Alumna works to set the record straight
By all accounts, Kristine Fallon has led a storied and groundbreaking career in architecture. Yet when the Virginia Tech alumna (M.Arch. ’77) wrote "The AEC Technology Survival Guide: Managing Today’s Information Practice" (Wiley: 1997) and included a chapter on the history of computers in architecture, she didn’t even put her own name in it.
Through her decades as a technology evangelist in the discipline, she has personally worked or consulted on building information modeling for a number of notable projects, partnering with organizations like Oak Ridge National Lab, the General Services Administration, and the National Institutes of Health. She also consulted to major software vendors, including Autodesk, Nemetschek, and Revit Technology Corporation.
Beginning in the 1970s, Fallon pioneered the use of information technology to augment traditional approaches to architectural and engineering practice, founding her own company in 1993 after leading these efforts in high-profile Chicago firms (including the legendary Skidmore, Owings & Merrill).
“Still, I didn’t recognize my work as a contribution to architecture at the time,” Fallon said. “And I started to realize that in some ways, I was attributing those contributions to the men I worked with.”
Thus began Fallon’s interest in what she calls the “un-redacting” of women in architecture. Spurred and encouraged by her early involvement in the International Archive of Women in Architecture (IAWA), a joint effort between Virginia Tech’s University Libraries and the College of Architecture and Urban Studies, she has supported this important historical work to document and preserve women’s contributions to the field ever since.
That support will take on new meaning with the establishment of the IAWA Kristine Fallon Prize, the first of which will be awarded in March 2022 at the organization’s annual symposium. With entries open to professionals, scholars, and students, the $5,000 award will help extend research into a noteworthy – but often overlooked – area of interest: women in architecture who have made significant contributions to the field through their work practicing at large U.S. firms in the second half of the 20th century.
“The world is becoming more aware of gender disparities and an overall lack of diversity, not only in our systems and workplaces, but in our documented histories,” said Fallon. “In architecture, this is especially true within larger firms and group practice where it’s easy to overlook or dismiss individual contributions within broader projects.”
Fallon knows first-hand the obstacles that exist in the industry, and also just how complex they can be.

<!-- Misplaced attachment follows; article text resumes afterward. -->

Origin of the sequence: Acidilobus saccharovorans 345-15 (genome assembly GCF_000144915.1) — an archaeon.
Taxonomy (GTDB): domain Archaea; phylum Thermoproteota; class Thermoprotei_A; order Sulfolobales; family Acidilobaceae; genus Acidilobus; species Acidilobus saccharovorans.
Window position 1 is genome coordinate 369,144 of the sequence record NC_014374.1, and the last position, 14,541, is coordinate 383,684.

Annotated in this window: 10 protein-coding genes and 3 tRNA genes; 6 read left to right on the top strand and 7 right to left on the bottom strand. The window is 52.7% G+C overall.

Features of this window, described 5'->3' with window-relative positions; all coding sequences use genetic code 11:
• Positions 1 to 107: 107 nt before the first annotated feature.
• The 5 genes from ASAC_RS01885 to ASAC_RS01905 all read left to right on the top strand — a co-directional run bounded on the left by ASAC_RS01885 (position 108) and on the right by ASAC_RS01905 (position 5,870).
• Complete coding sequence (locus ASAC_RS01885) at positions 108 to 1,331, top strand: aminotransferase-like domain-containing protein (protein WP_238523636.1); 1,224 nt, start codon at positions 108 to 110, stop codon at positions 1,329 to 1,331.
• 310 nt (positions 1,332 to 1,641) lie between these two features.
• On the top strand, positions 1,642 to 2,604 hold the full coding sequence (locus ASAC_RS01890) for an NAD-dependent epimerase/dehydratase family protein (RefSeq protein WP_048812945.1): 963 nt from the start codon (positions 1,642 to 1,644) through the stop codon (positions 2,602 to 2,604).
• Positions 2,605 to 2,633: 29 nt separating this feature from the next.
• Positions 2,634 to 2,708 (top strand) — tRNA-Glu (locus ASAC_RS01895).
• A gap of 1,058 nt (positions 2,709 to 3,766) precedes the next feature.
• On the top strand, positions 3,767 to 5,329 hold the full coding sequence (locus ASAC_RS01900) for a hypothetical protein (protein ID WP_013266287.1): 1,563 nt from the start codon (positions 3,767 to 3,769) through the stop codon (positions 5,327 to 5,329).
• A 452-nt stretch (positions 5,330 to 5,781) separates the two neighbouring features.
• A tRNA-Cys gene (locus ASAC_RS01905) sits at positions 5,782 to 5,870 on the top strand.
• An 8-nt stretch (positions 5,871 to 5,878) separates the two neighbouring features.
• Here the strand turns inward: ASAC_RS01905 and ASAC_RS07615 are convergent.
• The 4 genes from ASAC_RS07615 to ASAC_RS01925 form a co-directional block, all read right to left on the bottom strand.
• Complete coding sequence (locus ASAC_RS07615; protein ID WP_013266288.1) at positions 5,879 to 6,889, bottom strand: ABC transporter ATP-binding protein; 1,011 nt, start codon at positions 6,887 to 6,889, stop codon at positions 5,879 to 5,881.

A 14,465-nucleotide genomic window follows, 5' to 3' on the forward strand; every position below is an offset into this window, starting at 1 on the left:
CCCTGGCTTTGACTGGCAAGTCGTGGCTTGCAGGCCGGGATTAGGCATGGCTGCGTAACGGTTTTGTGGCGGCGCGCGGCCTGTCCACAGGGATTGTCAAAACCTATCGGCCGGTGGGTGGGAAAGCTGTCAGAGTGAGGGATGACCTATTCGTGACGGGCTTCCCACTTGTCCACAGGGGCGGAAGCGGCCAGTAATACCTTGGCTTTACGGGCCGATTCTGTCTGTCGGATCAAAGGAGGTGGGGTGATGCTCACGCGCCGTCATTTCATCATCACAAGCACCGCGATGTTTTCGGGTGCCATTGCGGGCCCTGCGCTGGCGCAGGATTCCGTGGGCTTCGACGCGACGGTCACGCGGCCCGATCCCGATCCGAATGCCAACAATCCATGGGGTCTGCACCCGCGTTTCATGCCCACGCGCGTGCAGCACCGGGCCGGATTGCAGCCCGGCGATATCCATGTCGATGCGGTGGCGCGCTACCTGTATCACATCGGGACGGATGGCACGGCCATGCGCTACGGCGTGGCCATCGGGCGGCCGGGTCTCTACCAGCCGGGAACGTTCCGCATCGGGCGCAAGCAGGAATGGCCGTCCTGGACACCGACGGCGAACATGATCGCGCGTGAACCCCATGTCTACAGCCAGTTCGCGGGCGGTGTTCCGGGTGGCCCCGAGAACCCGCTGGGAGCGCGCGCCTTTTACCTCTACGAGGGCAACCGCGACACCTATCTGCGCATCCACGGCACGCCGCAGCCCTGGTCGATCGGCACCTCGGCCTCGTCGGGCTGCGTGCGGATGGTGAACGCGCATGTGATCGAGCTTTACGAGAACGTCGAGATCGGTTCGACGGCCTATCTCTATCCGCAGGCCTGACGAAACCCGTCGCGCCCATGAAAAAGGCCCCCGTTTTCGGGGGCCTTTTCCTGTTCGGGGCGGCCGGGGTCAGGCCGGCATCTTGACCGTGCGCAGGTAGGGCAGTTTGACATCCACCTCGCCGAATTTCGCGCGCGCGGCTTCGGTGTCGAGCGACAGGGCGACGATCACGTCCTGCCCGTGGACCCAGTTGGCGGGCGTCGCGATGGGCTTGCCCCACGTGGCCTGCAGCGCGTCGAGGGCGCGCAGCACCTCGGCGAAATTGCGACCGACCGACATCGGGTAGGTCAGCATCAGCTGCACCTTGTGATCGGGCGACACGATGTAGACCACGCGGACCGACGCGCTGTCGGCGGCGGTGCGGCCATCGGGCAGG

“Unfortunately, it has been too easy to minimize women’s contributions, and sometimes that stems from the way we see ourselves,” she said, pointing to her own earlier omissions. “But I also knew many leading women architects of that generation, and the extent to which they had to fight for attribution was considerable.”
The IAWA has worked to uncover some of those omissions and discrepancies since its founding in 1985 by the late architect and Professor Emerita Milka Bliznakov. Today, the group is led by Donna Dunay, the G.T. Ward Professor of Architecture in the School of Architecture + Design, who said the archive was the first of its kind in the world.
“History has not always supported listening to various voices,” said Dunay. “That’s a challenge. But the IAWA is giving these women pioneers a voice through the materials we collect.” The archive hosts artifacts from more than 450 women in architecture and the related design fields – with items ranging from a single drawing to a woman’s entire office.
“Researchers come from all over the world to browse the collection,” said Dunay. “We’re surprised – but then again, we’re not surprised – that this history isn’t well known.”
Fallon believes that philanthropy can play an important part in changing that, especially at this critical moment in American society. Although she has contributed to Virginia Tech in a variety of ways over the years, her engagement has always been concentrated within IAWA since she joined the archive’s advisory board. Now she hopes this new award will encourage others to get involved, too.
“When the IAWA started to host an annual symposium, I was just dumbfounded by the number of papers that came forward questioning the attribution to men of work done by women,” said Fallon. “On husband-and-wife teams, who was the actual talent? In small firms and business, who took the credit? Those questions just fascinated me. And they’ve only become more relevant today.”
Dunay said the IAWA Kristine Fallon Prize will serve a vital role in creating valuable scholarship on timely, critical topics and will complement existing awards like the Milka Bliznakov Research Prize. Although Fallon’s new award will initially focus on the work of women in large firms, she and Dunay eventually hope to expand its scope, possibly to women from other countries or world regions.
As for Fallon, she said she’s fairly happy with her legacy in architecture and feels like her contributions have been acknowledged. “But I don’t think we can ever stop being critical of history,” she said. “And now is the time for this important work. Its moment has come.”
– Written by Emily Roediger